This recipes is vegan, raw, gluten-free, nut-, and corn free.
The miso is fermented soy, but is from an organic source and its fermented which makes it a very different food than regular soy.
If you don’t know what to make for dinner, this recipe is the perfect healthy fast food with flavors and textures you may not expect from a simple raw food recipe.
Collard greens are often thought of as a Southern style dish, but collard greens and their cousins, beet greens,, dandelion greens, mustard greens and turnip greens are getting a lot more respect after they were introduced as a nutritional powerhouse.
Collard greens are loaded with beta-carotene (which converts into Vitamin A, which is a very powerful antioxidant and is known for fighting cancer), and they are loaded with chlorophyll, enzymes (raw state only), Vitamin C, calcium and fiber.
On that note, I just want to add in a little information about Beta Carotene and Vitamin A, which is important. First Beta Carotene and Vitamin A are not the same. Vitamin A is converted from Beta Carotene and a large portion of the population, which include children, infants, diabetics and those with thyroid or pancreatic problems, or with celiac or sprue disease, have a hard time making this conversion or can’t do it at all. Certain prescription drugs (Rx drugs), too high of a consumption of polyunsaturated oils, stress or a low fat diet can also make this conversion difficult or impossible. So basically a lot of people are not getting their enzymes and anti-oxidants.
In this meal, quinoa deliver the extra protein (it’s a complete protein source compared to other grains) and calcium (twice of whole wheat). The avocado provide the healthy fats and the miso is the fermented part of your meal and even though it’s sodium content is pretty high, this does not impact the body in the same way as regular salt, it can actually benefit your cardiovascular system and fermented foods should in general be part of a healthy diet, due to its many health benefits for the digestive and immune system.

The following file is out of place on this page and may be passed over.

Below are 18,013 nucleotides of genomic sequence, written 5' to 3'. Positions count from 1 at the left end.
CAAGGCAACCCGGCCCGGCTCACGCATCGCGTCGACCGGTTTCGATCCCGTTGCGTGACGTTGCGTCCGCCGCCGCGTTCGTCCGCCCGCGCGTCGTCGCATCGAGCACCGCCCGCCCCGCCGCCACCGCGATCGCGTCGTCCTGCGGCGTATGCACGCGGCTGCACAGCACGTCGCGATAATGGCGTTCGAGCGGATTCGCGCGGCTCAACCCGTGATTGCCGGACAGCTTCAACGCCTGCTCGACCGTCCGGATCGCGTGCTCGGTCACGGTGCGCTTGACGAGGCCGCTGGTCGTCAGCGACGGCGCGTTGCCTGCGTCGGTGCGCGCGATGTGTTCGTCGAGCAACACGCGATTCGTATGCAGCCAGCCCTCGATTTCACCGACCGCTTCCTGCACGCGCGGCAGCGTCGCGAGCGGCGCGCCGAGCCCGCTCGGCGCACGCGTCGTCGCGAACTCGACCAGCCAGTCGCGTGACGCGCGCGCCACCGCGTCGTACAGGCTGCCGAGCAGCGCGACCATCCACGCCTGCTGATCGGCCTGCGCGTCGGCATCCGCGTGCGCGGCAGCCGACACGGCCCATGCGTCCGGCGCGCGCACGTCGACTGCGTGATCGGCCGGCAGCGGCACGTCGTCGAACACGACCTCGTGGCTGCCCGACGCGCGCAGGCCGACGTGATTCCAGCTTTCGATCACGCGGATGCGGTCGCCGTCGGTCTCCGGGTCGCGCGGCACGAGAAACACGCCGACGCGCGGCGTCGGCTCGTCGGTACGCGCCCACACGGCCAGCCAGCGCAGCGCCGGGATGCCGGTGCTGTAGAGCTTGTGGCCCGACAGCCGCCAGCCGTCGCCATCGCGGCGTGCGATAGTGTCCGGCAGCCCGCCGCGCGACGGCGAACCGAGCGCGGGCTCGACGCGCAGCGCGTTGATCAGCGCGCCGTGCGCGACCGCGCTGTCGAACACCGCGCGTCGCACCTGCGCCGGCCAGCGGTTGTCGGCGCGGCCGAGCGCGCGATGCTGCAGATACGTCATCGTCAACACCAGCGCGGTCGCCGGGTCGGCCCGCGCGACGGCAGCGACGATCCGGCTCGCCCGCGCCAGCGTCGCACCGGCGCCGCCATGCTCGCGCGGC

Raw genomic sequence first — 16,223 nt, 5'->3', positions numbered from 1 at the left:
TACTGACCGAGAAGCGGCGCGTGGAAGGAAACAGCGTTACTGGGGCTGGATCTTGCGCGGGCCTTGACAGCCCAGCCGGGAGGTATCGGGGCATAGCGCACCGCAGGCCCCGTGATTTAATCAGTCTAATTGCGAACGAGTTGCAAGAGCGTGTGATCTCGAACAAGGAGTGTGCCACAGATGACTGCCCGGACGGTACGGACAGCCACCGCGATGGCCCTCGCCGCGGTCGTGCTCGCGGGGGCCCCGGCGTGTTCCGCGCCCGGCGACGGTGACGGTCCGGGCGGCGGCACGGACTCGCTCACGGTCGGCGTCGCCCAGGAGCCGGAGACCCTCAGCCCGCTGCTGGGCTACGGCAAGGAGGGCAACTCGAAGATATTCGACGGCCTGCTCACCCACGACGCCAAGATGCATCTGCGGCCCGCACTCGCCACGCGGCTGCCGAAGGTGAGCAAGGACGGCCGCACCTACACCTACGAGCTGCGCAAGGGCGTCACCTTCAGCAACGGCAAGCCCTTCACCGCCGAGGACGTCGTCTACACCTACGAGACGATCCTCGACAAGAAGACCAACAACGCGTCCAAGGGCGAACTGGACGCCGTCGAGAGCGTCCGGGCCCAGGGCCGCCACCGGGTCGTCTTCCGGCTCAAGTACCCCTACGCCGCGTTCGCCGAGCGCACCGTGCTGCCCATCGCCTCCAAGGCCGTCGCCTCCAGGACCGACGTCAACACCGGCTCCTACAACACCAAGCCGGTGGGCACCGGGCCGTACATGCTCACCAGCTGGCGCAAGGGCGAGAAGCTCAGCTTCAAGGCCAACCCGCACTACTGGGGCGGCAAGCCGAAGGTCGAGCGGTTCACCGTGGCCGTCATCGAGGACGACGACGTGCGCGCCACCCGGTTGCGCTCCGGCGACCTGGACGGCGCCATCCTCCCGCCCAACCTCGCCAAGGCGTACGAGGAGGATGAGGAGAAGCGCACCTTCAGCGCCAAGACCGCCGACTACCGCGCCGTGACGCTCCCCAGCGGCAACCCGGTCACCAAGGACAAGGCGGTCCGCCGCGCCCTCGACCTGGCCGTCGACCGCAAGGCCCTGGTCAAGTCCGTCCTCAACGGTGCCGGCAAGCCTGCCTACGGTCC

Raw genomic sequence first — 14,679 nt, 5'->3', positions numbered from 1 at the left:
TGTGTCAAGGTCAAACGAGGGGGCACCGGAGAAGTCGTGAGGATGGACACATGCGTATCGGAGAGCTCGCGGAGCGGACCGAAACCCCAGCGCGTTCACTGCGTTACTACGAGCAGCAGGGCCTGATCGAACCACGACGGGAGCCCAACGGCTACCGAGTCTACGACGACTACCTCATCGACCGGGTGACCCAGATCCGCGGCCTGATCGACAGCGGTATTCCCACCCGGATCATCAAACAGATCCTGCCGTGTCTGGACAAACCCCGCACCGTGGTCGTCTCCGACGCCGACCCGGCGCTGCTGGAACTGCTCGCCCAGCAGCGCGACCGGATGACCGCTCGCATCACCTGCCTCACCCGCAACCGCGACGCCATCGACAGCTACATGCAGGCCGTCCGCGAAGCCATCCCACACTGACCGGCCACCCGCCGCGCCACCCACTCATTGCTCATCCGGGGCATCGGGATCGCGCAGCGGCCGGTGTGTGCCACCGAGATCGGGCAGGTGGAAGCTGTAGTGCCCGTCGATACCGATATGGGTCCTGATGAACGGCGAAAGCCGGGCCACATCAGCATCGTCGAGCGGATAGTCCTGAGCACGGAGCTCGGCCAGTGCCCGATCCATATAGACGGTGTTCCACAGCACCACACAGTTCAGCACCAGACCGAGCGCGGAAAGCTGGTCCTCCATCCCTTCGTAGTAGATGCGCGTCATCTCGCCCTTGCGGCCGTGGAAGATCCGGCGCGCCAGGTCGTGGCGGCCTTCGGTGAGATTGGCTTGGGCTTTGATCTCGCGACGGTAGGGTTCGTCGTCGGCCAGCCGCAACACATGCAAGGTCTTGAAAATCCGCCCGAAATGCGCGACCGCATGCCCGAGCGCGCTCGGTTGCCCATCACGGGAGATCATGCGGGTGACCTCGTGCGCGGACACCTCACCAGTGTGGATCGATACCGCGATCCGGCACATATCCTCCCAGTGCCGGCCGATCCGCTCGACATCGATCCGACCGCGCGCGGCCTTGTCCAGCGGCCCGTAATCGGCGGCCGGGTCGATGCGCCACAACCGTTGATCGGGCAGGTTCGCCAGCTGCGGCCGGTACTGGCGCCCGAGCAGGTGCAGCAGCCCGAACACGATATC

For the weight conscious, collard leaves deliver. They are great fat fighter, have few calories and provide you with a nice sense of being fulfilled.
I have tested this on my two kids (5 & 10 year olds) and they both loved the crunch of the collard leaves, so don’t be afraid to give it a try on your kids too!
Quinoa Collard Wraps
(makes 4 wraps)
- 8 large collard greens leaves – washed and dried
- 1 cup quinoa – sprouted or cooked
- 1 tblsp sesame tahini (optional)
- freshly squeezed lemon juice
- 2 large roughly chopped carrots
- 1 tblsp freshly grated ginger
- 1 small shallot – chopped
- 1 tblsp of miso paste
- 1 tblsp chia seeds
- 1 tsp raw honey
- 1 tblsp organic rice vinegar
- 1 tblsp sesame oil
- 1/4 tsp Himalayan pink salt
- 1 grated raw beets
- 1 avocado – peeled, pitted and sliced
- 2 cups sprouts or micro greens
- Cut the end stems off each collard leaf and shave down the stalk (I used a carrot peeler), making it the same thickness as the rest of the leaf.
- Mix tahini and a bit of lemon juice into the quinoa and set aside
- To make a carrot-Ginger paste, add the carrots, ginger, shallots, miso paste, chia seeds, honey and rice vinegar in a food processor, and process until smooth.
- Add the sesame oil and salt
- Place a collard leave on your cutting board.
- Spread out an even amount of the carrot ginger paste carrot spread in each wrap.
- Top with quinoa, avocado slices, and then the shredded beet, and fill up with plenty of fresh sprouts.
- Fold the collard sides over and roll them tightly – just like a burrito.
- Serve immediately or store in the fridge
- The wraps keeps fresh for 1-2 days in the fridge